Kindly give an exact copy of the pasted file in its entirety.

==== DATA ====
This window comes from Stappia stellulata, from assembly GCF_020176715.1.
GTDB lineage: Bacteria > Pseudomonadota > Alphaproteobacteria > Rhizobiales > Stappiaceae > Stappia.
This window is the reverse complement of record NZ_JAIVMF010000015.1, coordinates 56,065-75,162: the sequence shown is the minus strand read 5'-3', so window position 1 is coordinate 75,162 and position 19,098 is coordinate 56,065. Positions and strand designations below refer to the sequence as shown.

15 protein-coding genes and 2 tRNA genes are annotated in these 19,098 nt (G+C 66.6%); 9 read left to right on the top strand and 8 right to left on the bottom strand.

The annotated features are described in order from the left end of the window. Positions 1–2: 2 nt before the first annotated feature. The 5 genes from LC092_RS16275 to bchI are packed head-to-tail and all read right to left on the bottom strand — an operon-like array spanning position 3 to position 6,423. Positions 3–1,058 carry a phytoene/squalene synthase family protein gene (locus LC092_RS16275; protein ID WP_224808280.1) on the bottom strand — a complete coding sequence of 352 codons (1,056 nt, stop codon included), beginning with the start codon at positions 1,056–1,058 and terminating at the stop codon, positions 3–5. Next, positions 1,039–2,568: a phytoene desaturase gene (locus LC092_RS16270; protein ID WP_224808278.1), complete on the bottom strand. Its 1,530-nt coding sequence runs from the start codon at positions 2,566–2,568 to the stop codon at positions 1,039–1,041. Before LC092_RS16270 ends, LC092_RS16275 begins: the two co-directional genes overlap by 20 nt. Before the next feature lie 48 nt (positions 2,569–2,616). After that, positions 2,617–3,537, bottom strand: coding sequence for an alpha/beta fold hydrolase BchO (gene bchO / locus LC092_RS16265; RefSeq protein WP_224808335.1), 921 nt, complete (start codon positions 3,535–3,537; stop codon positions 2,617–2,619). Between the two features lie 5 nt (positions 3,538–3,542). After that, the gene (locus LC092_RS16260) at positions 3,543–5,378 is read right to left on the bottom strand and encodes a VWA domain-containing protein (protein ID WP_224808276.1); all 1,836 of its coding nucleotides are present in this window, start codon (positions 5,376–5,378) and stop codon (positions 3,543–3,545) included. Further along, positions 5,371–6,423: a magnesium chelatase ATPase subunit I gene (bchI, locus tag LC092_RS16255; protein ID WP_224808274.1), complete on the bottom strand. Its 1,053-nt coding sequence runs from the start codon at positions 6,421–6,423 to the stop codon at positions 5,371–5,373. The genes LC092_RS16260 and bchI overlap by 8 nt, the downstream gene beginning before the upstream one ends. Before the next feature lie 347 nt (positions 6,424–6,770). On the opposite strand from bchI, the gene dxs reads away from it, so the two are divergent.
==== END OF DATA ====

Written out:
This window comes from Stappia stellulata, from assembly GCF_020176715.1.
GTDB lineage: Bacteria > Pseudomonadota > Alphaproteobacteria > Rhizobiales > Stappiaceae > Stappia.
This window is the reverse complement of record NZ_JAIVMF010000015.1, coordinates 56,065-75,162: the sequence shown is the minus strand read 5'-3', so window position 1 is coordinate 75,162 and position 19,098 is coordinate 56,065. Positions and strand designations below refer to the sequence as shown.

15 protein-coding genes and 2 tRNA genes are annotated in these 19,098 nt (G+C 66.6%); 9 read left to right on the top strand and 8 right to left on the bottom strand.

The annotated features are described in order from the left end of the window. Positions 1–2: 2 nt before the first annotated feature. The 5 genes from LC092_RS16275 to bchI are packed head-to-tail and all read right to left on the bottom strand — an operon-like array spanning position 3 to position 6,423. Positions 3–1,058 carry a phytoene/squalene synthase family protein gene (locus LC092_RS16275; protein ID WP_224808280.1) on the bottom strand — a complete coding sequence of 352 codons (1,056 nt, stop codon included), beginning with the start codon at positions 1,056–1,058 and terminating at the stop codon, positions 3–5. Next, positions 1,039–2,568: a phytoene desaturase gene (locus LC092_RS16270; protein ID WP_224808278.1), complete on the bottom strand. Its 1,530-nt coding sequence runs from the start codon at positions 2,566–2,568 to the stop codon at positions 1,039–1,041. Before LC092_RS16270 ends, LC092_RS16275 begins: the two co-directional genes overlap by 20 nt. Before the next feature lie 48 nt (positions 2,569–2,616). After that, positions 2,617–3,537, bottom strand: coding sequence for an alpha/beta fold hydrolase BchO (gene bchO / locus LC092_RS16265; RefSeq protein WP_224808335.1), 921 nt, complete (start codon positions 3,535–3,537; stop codon positions 2,617–2,619). Between the two features lie 5 nt (positions 3,538–3,542). After that, the gene (locus LC092_RS16260) at positions 3,543–5,378 is read right to left on the bottom strand and encodes a VWA domain-containing protein (protein ID WP_224808276.1); all 1,836 of its coding nucleotides are present in this window, start codon (positions 5,376–5,378) and stop codon (positions 3,543–3,545) included. Further along, positions 5,371–6,423: a magnesium chelatase ATPase subunit I gene (bchI, locus tag LC092_RS16255; protein ID WP_224808274.1), complete on the bottom strand. Its 1,053-nt coding sequence runs from the start codon at positions 6,421–6,423 to the stop codon at positions 5,371–5,373. The genes LC092_RS16260 and bchI overlap by 8 nt, the downstream gene beginning before the upstream one ends. Before the next feature lie 347 nt (positions 6,424–6,770). On the opposite strand from bchI, the gene dxs reads away from it, so the two are divergent.